What makes a Public School Public? A Framework for Evaluating the Civic Substance of Schooling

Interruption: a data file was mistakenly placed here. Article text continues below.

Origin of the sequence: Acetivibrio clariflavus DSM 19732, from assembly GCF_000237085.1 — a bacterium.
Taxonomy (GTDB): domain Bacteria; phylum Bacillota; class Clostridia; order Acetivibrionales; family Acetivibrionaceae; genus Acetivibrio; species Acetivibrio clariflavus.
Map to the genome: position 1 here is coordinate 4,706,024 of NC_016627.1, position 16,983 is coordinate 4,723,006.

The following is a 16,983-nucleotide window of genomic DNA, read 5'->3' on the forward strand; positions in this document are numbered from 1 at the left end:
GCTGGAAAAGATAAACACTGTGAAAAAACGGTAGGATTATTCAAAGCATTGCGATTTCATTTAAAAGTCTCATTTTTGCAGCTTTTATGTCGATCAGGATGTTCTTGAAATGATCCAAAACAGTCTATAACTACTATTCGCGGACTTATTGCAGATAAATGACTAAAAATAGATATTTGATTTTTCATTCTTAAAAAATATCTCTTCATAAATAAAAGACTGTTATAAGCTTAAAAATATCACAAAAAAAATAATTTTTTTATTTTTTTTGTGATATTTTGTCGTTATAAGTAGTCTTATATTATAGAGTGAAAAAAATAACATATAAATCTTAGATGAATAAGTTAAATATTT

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Between the banality of the phrase in some contexts and its sacredness in others, it is hard even to ask the most basic question: what makes a public school public? In realms of governance, curriculum, and pedagogy, schools are public not when they achieve a mystical unity, wholeness, or sense of democratic virtuous perfection. They are not public merely when they are accepting tax dollars and obeying state laws of governance. They are public, significantly if not completely, when they are enacting common worlds. Public schools, whatever their future forms and substance, are unique spaces where educational possibility and relation afford us the opportunity to create such common worlds. Across difference we bring children together to share resources and aspirations in the name of our common fates and converging interests. We enact the tensions of public life, face its impossibilities, and create possible openings for public work and public learning now and in the future. The civic substance of schooling is built when ‘‘public’’ becomes more than a noun — more than a plural noun, even — but a verb constituting the active work of inhabiting it and (re)building it in each era.
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